Evaluation of human N-linked glycosylation sites in murine granulocyte-macrophage colony-stimulating factor

Scott W. Altmann, Michael B. Prystowsky

Research output: Contribution to journalArticle

4 Citations (Scopus)

Abstract

Nonglycosylated murine and human granulocyte-macrophage colony-stimulating factor have a molecular mass of ∼14.5 kDa predicted from the primary amino acid sequence. The expression of both proteins in COS cells leads to a heterogeneous population of molecules that differ in the degree of glycosylation. Both human and murine molecules contain two N-linked glycosylation sites that are situated in nonhomologous locations along the linear sequence. Despite this difference both proteins show a similar size distribution among the glycosylation variants. These studies analyze the effects of introducing in the murine protein novel N-linked glycosylation sites corresponding to those sites found in the human molecule. A panel of molecules composed of various combinations of human N-linked glycosylation sites in either the presence or the absence of murine N-linked glycosylation was compared. Substitution of a proper human N-linked glycosylation consensus sequence at Asn 24 did not result in N-linked glycosylation, nor was there any considerable effect on bioactivity. Replacement of the N-linked glycosylation consensus sequence at Asn 34 results in glycosylation similar to that found in the human molecule and causes a significant decrease in bioactivity. These data suggest that the position of N-linked glycosylation is critical for maximal bioactivity in a particular species and that the changes in position of these sites in different species probably occurred during evolution in response to changes in their receptors.

Original languageEnglish (US)
Pages (from-to)349-355
Number of pages7
JournalArchives of Biochemistry and Biophysics
Volume293
Issue number2
DOIs
StatePublished - 1992
Externally publishedYes

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Glycosylation
Granulocyte-Macrophage Colony-Stimulating Factor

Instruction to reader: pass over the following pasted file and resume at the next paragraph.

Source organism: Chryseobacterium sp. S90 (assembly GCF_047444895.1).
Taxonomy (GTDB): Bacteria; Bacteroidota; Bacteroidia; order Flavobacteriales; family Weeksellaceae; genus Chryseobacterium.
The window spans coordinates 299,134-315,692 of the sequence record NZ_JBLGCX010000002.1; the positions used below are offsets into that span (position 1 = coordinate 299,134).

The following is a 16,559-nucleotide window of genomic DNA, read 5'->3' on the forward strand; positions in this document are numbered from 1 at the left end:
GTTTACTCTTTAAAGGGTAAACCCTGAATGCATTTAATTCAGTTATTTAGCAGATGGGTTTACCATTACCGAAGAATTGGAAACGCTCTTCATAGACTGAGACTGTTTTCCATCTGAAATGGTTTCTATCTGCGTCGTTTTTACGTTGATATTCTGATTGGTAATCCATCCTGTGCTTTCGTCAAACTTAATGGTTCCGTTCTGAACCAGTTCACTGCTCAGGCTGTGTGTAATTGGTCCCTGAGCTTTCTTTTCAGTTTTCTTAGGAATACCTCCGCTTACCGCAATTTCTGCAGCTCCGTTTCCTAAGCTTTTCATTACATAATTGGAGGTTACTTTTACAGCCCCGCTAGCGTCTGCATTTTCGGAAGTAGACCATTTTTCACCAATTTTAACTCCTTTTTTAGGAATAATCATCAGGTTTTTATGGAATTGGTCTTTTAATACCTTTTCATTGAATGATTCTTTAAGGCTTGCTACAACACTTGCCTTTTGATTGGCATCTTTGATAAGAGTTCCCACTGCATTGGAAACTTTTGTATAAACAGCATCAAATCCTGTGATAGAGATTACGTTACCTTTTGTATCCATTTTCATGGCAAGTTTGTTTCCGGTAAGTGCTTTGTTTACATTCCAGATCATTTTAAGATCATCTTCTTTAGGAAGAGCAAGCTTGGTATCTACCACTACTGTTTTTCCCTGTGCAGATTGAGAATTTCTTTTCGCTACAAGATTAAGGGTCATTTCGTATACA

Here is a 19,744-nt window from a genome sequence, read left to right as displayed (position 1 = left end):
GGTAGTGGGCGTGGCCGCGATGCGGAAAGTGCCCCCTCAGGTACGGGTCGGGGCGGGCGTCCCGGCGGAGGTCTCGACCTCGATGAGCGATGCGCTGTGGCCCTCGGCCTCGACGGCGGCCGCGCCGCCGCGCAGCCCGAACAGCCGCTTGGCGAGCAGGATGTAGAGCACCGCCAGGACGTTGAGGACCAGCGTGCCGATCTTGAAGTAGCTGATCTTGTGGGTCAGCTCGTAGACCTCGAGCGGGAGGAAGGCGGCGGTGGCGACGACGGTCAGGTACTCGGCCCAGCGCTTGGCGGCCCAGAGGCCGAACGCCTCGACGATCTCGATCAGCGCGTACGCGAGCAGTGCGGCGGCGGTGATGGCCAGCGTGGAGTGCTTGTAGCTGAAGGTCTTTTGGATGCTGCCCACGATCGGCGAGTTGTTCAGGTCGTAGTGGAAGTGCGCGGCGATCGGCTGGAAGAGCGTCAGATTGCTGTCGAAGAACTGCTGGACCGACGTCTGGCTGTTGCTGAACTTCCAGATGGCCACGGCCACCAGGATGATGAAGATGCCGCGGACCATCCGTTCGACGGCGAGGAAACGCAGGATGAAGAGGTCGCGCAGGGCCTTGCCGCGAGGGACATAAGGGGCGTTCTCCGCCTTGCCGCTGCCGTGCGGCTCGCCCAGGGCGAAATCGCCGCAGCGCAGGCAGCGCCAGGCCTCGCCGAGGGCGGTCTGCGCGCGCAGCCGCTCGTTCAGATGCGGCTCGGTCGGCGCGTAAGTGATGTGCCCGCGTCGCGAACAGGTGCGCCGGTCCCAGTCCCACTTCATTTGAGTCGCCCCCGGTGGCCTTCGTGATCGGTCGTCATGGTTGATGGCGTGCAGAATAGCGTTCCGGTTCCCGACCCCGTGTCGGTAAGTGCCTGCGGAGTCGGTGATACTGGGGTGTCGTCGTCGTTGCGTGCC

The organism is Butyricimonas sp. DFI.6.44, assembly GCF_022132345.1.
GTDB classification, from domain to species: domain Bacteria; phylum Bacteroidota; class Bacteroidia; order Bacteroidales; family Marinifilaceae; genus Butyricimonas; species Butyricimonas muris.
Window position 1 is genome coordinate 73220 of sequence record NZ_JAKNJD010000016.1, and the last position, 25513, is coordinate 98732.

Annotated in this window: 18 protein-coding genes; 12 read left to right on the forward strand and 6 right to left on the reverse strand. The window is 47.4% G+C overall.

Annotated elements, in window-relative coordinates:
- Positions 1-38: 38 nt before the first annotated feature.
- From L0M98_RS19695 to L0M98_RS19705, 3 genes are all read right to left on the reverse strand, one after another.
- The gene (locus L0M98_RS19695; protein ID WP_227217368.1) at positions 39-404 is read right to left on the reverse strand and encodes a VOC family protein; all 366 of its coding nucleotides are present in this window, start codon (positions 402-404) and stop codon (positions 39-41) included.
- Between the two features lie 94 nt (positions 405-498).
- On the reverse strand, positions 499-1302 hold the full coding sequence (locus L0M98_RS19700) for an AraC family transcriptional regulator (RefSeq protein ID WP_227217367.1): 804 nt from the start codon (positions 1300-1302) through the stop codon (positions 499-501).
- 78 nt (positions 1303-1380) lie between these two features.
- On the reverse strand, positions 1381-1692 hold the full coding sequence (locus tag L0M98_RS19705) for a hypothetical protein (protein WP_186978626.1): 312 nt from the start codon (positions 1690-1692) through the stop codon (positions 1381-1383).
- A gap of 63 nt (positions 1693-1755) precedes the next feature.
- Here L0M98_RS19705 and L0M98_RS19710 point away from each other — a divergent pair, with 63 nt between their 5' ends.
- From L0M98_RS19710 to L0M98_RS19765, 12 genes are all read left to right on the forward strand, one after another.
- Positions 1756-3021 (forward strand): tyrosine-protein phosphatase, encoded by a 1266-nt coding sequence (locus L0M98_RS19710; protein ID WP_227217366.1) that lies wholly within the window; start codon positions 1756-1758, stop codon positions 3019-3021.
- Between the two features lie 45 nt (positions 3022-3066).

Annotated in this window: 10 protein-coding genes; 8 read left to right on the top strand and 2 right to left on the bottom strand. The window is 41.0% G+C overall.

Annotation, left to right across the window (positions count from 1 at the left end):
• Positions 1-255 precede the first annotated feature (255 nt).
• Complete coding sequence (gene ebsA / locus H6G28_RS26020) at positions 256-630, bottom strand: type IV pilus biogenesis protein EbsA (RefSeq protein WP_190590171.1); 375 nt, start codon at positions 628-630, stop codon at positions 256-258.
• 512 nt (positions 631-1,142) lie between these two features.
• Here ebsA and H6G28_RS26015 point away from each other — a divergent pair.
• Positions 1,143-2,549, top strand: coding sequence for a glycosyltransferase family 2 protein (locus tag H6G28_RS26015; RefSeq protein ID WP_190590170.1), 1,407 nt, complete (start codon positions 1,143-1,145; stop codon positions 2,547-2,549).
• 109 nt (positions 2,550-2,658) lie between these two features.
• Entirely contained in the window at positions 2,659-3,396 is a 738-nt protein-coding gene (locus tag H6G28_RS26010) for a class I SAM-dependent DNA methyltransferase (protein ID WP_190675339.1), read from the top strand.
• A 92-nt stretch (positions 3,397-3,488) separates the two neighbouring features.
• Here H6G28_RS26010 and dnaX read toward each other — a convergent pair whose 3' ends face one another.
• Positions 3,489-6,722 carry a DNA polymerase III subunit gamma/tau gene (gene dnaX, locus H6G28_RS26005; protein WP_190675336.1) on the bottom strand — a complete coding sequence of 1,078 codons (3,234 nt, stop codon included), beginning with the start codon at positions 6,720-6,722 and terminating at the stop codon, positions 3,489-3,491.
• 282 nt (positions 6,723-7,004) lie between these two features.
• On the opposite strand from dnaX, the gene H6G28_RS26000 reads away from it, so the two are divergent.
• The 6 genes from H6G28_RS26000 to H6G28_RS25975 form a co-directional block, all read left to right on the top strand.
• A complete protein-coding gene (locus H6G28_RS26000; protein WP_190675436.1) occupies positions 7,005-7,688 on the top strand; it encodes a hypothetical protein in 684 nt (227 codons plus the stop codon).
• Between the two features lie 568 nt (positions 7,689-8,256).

Bioactivity
Molecules
Consensus Sequence
Proteins
COS Cells
Molecular mass
Amino Acid Sequence
Substitution reactions

ASJC Scopus subject areas

  • Biochemistry
  • Biophysics
  • Molecular Biology

Cite this

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abstract = "Nonglycosylated murine and human granulocyte-macrophage colony-stimulating factor have a molecular mass of ∼14.5 kDa predicted from the primary amino acid sequence. The expression of both proteins in COS cells leads to a heterogeneous population of molecules that differ in the degree of glycosylation. Both human and murine molecules contain two N-linked glycosylation sites that are situated in nonhomologous locations along the linear sequence. Despite this difference both proteins show a similar size distribution among the glycosylation variants. These studies analyze the effects of introducing in the murine protein novel N-linked glycosylation sites corresponding to those sites found in the human molecule. A panel of molecules composed of various combinations of human N-linked glycosylation sites in either the presence or the absence of murine N-linked glycosylation was compared. Substitution of a proper human N-linked glycosylation consensus sequence at Asn 24 did not result in N-linked glycosylation, nor was there any considerable effect on bioactivity. Replacement of the N-linked glycosylation consensus sequence at Asn 34 results in glycosylation similar to that found in the human molecule and causes a significant decrease in bioactivity. These data suggest that the position of N-linked glycosylation is critical for maximal bioactivity in a particular species and that the changes in position of these sites in different species probably occurred during evolution in response to changes in their receptors.",
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T1 - Evaluation of human N-linked glycosylation sites in murine granulocyte-macrophage colony-stimulating factor

AU - Altmann, Scott W.

AU - Prystowsky, Michael B.

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AB - Nonglycosylated murine and human granulocyte-macrophage colony-stimulating factor have a molecular mass of ∼14.5 kDa predicted from the primary amino acid sequence. The expression of both proteins in COS cells leads to a heterogeneous population of molecules that differ in the degree of glycosylation. Both human and murine molecules contain two N-linked glycosylation sites that are situated in nonhomologous locations along the linear sequence. Despite this difference both proteins show a similar size distribution among the glycosylation variants. These studies analyze the effects of introducing in the murine protein novel N-linked glycosylation sites corresponding to those sites found in the human molecule. A panel of molecules composed of various combinations of human N-linked glycosylation sites in either the presence or the absence of murine N-linked glycosylation was compared. Substitution of a proper human N-linked glycosylation consensus sequence at Asn 24 did not result in N-linked glycosylation, nor was there any considerable effect on bioactivity. Replacement of the N-linked glycosylation consensus sequence at Asn 34 results in glycosylation similar to that found in the human molecule and causes a significant decrease in bioactivity. These data suggest that the position of N-linked glycosylation is critical for maximal bioactivity in a particular species and that the changes in position of these sites in different species probably occurred during evolution in response to changes in their receptors.

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